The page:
18.76: The two wonders of Gita wisdom
Beholding the wonders of the world is often an anti-climactic experience. The splendor of the Taj Mahal is fascinating to see once, maybe twice, just maybe thrice. But then it becomes pale and stale – and we start wondering if there is anything else to see.
Though the much-touted wonders of the world usually disappoint us, we still long to behold or experience something that fills us with wonder.
Gita wisdom answers that the sense of wonder (adbhuta) is one of the aesthetic emotions (rasa) foundational to our spiritual nature. Relishing the Bhagavad-gita can awaken this emotion in our heart, as Sanjaya testifies (18.76).
The word wonder has two connotations: experience of awe (I am struck by wonder on seeing the beauty of the rainbow) and absence of understanding (I wonder how a rainbow is formed in thin air during the rainy season).
Gita wisdom wakens both these senses of wonder in us. Let’s see how:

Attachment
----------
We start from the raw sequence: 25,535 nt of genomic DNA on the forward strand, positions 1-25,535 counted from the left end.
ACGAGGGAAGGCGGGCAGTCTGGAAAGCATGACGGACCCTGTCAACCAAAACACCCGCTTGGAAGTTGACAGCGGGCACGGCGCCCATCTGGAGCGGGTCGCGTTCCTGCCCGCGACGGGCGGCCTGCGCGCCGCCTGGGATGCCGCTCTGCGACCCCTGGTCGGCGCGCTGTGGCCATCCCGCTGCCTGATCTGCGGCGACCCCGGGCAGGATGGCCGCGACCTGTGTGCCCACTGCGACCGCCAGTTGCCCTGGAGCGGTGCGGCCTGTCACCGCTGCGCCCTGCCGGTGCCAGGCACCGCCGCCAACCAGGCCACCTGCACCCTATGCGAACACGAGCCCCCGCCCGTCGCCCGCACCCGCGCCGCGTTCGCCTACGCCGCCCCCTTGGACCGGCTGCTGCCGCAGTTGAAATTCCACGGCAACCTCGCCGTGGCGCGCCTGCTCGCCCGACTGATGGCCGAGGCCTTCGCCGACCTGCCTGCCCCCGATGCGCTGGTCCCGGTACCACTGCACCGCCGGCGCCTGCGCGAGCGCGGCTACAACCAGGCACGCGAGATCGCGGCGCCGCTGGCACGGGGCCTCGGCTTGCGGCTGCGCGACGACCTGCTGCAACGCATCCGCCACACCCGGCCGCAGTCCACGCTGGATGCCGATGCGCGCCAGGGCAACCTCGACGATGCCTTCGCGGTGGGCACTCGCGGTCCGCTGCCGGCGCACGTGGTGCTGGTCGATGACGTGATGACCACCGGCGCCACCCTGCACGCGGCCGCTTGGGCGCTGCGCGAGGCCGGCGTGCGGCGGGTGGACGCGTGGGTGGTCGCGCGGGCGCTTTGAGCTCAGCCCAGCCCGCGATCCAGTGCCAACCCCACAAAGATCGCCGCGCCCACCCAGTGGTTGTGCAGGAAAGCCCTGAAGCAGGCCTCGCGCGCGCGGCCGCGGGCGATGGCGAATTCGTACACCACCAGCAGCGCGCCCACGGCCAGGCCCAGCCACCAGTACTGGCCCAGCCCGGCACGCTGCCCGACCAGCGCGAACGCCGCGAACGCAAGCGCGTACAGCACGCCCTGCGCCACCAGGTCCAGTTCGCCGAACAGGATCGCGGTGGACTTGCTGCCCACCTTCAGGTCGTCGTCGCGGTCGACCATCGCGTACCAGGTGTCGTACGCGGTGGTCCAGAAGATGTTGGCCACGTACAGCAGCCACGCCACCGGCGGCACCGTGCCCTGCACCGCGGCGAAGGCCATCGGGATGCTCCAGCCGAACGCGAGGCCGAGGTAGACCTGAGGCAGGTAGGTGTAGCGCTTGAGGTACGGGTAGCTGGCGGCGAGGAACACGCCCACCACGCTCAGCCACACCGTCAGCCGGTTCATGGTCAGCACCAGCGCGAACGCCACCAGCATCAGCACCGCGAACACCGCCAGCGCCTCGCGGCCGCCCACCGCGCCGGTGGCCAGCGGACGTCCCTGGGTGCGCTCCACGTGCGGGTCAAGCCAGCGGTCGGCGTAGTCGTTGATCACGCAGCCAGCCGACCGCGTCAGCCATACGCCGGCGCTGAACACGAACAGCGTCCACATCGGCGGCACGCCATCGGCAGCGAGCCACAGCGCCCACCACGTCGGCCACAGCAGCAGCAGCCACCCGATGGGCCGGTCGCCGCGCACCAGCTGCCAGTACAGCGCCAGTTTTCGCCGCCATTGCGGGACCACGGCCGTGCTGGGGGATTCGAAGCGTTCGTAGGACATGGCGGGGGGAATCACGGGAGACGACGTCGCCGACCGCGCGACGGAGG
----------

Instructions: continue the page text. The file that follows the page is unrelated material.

- Experience of awe: Gita wisdom answers life’s toughest questions while delineating a majestic worldview that is both emotionally appealing and intellectually satisfying. The more we meditate on the Gita’s verses, the more we become awe-struck at how its simple-seeming verses embody the profoundest insights in all of existence.
- Absence of understanding: We can never fully understand Krishna’s glory and beauty, yet every moment that we remember, serve and love him, our understanding deepens. Consequently, we become filled with a sense of wonder that is a celebration not of ignorance, but of the mystery of divine love that is increasingly (but never completely) unraveled at every moment for all of eternity.
Once our heart becomes awake to these twin wonders of the Gita, then life itself becomes an ongoing, unfolding wonder.